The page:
Email of the day on nuclear energy
Comment of the Day

August 14 2023

Commentary by Eoin Treacy

Email of the day on nuclear energy

I am a pre-subscriber, but I was a little underwhelmed by the portion of today's first item, from David Brown, that I have access to.

He doesn't say who the "real expert" that he quotes on the new energy system is.    A nuclear power station is a controlled version of a nuclear bomb, thus the enormous amount of energy available. I fully concede that today's power stations are completely safe in their operation. But of course, there is the question of safe disposal of the waste, which the extract doesn't address;  and also the security required for that waste, to prevent it getting into rogue hands.

It is irritating to have statistics such as coal being 4000×, gas 100× and hydro 30× more dangerous than nuclear, without any detail as to how these figures are calculated (although that detail would require a lot more space).

Just because someone writes in such a haughty fashion doesn't necessarily make him an expert.   Top scientists usually write with courtesy, and with a degree of humility, acknowledging that they could still be wrong, since the world of atoms and nuclei may still have some surprises up its sleeve for us.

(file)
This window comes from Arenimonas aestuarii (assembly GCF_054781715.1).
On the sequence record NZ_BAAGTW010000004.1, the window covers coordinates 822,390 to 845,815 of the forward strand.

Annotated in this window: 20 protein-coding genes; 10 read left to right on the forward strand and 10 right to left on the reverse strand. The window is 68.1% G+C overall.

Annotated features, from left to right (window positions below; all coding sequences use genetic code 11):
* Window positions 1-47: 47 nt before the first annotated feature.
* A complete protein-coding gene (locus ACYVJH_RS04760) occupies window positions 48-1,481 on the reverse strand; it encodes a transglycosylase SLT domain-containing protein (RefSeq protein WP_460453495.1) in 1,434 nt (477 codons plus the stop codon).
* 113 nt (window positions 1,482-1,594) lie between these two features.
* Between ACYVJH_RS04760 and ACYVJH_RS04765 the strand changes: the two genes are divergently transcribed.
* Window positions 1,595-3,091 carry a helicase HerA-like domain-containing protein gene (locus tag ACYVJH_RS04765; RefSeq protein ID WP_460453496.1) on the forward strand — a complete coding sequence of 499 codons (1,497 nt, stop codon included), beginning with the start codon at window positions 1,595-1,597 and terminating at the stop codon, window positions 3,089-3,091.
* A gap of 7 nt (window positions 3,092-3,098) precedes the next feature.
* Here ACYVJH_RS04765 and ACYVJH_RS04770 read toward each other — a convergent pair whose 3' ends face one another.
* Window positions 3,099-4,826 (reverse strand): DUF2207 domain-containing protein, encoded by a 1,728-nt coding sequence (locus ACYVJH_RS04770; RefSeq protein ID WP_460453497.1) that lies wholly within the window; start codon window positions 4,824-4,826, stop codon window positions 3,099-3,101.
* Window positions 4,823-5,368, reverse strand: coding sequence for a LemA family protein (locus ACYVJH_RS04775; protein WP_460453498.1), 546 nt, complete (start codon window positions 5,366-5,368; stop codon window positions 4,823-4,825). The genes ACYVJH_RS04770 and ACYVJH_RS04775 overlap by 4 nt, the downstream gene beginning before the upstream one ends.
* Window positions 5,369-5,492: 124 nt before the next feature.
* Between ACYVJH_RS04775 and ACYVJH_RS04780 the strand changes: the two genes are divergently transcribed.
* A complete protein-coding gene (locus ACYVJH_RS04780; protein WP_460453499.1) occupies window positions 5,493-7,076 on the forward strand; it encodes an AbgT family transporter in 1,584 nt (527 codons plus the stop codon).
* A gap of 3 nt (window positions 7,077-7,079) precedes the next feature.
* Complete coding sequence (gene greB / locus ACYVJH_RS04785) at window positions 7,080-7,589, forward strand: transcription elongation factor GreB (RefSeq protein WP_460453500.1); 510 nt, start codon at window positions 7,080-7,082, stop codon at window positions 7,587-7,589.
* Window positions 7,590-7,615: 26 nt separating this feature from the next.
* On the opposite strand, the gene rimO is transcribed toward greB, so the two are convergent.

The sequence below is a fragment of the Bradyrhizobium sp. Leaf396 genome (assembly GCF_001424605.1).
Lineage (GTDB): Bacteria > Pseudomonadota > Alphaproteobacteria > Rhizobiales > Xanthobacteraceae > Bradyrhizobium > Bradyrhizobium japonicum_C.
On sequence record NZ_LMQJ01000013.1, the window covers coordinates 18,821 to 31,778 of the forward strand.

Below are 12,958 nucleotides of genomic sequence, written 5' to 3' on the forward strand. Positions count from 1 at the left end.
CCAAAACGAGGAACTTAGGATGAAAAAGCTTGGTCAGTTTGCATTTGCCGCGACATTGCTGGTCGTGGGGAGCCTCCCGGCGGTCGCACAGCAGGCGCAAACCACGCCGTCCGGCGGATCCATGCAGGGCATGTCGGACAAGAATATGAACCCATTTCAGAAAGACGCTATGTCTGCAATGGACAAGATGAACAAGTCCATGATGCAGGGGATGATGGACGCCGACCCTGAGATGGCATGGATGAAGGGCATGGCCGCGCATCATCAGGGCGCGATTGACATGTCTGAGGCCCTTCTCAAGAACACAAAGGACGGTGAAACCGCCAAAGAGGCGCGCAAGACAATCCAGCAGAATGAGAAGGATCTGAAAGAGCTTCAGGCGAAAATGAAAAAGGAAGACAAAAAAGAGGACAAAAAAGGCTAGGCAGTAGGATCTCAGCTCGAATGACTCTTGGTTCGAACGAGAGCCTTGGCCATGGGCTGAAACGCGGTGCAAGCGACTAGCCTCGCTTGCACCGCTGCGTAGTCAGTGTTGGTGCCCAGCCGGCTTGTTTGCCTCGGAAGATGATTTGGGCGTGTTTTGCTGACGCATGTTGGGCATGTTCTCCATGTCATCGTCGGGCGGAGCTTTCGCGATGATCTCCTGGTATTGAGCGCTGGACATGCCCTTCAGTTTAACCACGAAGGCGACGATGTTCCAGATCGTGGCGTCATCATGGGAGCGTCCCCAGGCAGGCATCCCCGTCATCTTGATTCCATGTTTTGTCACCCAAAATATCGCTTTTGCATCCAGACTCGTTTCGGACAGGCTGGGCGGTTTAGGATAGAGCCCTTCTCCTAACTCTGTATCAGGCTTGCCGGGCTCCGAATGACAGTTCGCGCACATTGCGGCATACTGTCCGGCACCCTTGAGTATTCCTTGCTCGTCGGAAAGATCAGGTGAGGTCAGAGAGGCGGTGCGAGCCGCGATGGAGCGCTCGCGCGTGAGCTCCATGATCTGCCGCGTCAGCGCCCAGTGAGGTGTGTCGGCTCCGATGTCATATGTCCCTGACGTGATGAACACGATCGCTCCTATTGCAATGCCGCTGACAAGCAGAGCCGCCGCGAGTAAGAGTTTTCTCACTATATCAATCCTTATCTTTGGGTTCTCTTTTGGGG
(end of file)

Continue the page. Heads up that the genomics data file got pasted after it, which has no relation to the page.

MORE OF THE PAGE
I do concede, however, that, since I do not have access to the full discussion, some of these points may have been raised there.

Many thanks Eoin, for the commentary that I do have access to.   Your commentary on extracts often clarifies points which seemed obscure, and is always full of common sense!

Eoin Treacy's view

Thank you for this question and if you are interested in a deeper discussion then I encourage you to subscribe. In short, the data about nuclear safety is well understood. However, the perception of safety is very different. For example, spending your life breathing in noxious fumes is much more likely to lead to health complications than living near a nuclear power plant.

This kind of statistic is akin to the fact you are more likely to be killed crossing the road than in a plane crash. The simple fact is we are less intimidated by the familiar. If we have the will to change, it will happen. The primary question is as a society do we want to talk about decarbonizing, or do we want to do something about it?

Click HERE to subscribe to Fuller Treacy Money Back to top